By John Bovenzi, Randall Guynn and Thomas Jackson
The “too-big-to-fail” problem took center stage in 2008 when it became clear that both the bankruptcy process and financial regulators were ill-prepared to handle the failure of systemically important financial institutions (SIFIs). The Dodd-Frank Act was passed three years ago to provide the regulators with new powers to solve this problem. Yet, there’s no agreement on the basic issue of whether the Dodd-Frank Act ended too-big-to-fail or institutionalized it.
Working as part of the Bipartisan Policy Center’s Financial Regulatory Reform Initiative we have studied this issue in detail and conclude that we are on the right path to ending too-big-to-fail and importantly doing so in a way that precludes government bailouts.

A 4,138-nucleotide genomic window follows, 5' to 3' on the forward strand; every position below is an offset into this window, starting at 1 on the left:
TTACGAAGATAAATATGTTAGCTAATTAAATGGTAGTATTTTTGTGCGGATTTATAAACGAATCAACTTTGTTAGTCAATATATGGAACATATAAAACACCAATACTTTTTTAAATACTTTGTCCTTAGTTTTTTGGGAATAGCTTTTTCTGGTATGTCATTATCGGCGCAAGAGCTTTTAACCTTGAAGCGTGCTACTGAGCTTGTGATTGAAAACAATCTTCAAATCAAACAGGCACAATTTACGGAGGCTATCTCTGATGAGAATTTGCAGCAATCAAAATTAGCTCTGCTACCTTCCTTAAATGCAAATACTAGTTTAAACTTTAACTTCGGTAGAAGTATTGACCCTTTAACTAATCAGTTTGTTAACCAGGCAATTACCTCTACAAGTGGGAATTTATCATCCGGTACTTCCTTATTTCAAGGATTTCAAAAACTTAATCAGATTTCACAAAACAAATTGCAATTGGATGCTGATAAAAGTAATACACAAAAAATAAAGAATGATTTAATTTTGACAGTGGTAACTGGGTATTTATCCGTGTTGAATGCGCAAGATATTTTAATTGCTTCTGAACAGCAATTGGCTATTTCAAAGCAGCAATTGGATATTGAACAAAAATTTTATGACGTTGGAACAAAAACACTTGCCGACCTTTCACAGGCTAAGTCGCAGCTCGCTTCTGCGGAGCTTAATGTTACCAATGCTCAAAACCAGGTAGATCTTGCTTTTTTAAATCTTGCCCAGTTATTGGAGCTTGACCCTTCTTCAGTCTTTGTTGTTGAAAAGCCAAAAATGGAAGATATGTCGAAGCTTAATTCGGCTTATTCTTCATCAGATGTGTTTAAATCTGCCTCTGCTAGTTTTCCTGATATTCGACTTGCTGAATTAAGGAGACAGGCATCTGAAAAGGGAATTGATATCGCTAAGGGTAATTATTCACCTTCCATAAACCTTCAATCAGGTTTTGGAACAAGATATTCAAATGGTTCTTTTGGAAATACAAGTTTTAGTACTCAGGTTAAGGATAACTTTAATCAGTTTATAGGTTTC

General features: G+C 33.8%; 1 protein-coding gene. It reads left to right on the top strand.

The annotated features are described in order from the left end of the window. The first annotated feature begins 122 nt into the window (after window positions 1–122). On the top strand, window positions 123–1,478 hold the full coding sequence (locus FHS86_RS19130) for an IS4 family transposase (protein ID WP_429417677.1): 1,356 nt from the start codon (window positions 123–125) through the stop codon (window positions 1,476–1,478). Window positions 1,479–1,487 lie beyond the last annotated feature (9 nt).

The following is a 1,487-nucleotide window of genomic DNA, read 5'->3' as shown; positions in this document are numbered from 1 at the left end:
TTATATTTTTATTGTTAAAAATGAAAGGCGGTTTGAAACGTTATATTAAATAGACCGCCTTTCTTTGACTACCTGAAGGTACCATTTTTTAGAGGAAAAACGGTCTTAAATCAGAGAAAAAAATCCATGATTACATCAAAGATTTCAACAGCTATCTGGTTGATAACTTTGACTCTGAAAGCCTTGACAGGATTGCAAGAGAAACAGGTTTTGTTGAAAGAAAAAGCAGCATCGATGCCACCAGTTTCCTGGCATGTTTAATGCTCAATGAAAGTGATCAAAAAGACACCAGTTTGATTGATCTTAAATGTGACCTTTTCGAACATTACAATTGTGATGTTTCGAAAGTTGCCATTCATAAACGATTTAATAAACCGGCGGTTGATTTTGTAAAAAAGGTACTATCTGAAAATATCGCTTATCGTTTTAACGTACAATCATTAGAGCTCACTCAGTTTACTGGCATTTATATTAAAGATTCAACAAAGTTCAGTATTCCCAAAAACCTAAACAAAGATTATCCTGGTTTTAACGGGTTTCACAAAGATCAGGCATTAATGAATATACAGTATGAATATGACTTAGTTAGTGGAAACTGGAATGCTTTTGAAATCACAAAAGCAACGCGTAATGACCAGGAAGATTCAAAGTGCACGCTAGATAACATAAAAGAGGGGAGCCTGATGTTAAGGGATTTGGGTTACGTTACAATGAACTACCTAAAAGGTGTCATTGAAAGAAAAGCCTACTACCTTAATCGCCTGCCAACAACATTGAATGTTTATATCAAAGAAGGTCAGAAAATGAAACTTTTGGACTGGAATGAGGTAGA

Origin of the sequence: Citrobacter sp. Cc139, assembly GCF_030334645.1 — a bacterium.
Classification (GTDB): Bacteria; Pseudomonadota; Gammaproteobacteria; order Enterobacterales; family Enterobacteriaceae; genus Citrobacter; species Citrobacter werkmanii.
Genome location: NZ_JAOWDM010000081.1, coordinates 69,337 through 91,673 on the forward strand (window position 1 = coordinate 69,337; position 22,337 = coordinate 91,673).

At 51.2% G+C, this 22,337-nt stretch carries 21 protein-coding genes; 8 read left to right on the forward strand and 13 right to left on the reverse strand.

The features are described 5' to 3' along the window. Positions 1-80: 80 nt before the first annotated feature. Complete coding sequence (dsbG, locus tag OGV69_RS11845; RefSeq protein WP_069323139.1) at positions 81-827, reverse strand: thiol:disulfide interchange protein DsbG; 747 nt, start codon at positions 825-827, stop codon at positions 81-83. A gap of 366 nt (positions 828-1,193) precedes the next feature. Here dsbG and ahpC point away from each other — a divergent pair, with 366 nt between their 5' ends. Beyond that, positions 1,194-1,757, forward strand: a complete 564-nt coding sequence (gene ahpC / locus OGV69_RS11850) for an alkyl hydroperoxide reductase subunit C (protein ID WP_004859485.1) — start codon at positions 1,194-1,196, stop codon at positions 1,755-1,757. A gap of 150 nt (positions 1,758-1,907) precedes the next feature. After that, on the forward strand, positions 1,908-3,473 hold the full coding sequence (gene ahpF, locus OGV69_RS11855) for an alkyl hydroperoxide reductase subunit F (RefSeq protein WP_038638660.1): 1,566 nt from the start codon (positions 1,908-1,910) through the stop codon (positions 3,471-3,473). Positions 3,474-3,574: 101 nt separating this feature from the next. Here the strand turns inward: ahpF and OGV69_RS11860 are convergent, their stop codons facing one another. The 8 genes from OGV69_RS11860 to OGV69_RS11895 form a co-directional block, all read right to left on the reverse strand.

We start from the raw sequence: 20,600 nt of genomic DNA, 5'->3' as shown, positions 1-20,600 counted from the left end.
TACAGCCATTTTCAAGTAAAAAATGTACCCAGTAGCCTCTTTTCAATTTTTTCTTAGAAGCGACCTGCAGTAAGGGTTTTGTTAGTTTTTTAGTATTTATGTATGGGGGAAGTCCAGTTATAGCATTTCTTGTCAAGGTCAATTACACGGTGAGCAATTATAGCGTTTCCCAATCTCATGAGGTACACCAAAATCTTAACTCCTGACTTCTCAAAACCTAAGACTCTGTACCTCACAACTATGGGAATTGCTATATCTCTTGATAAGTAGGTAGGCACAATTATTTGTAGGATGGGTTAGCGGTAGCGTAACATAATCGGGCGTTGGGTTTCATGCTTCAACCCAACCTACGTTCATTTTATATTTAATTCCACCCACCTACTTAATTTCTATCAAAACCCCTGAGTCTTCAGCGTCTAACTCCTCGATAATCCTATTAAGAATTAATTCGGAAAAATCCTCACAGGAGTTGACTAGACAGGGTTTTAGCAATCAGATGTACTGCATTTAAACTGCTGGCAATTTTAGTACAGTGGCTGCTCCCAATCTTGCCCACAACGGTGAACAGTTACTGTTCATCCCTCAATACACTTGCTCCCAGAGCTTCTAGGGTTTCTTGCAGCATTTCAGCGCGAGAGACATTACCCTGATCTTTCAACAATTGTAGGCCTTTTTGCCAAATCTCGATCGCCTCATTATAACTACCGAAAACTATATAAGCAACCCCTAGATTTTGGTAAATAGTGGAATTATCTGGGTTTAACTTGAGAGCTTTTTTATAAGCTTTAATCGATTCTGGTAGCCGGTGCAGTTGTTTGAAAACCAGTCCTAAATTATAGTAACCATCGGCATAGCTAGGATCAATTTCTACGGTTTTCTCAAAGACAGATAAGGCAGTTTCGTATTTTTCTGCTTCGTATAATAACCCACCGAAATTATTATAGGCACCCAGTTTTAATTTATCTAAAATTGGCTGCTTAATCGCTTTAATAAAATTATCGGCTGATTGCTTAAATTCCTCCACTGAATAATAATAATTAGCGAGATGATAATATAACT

Alternatives are needed
The too-big-to-fail problem arises if the only choice policymakers have when a SIFI fails is between bailouts and collapse of the financial system. Policymakers need an alternative that allows aRead More »from Too Big to Fail: A Path Forward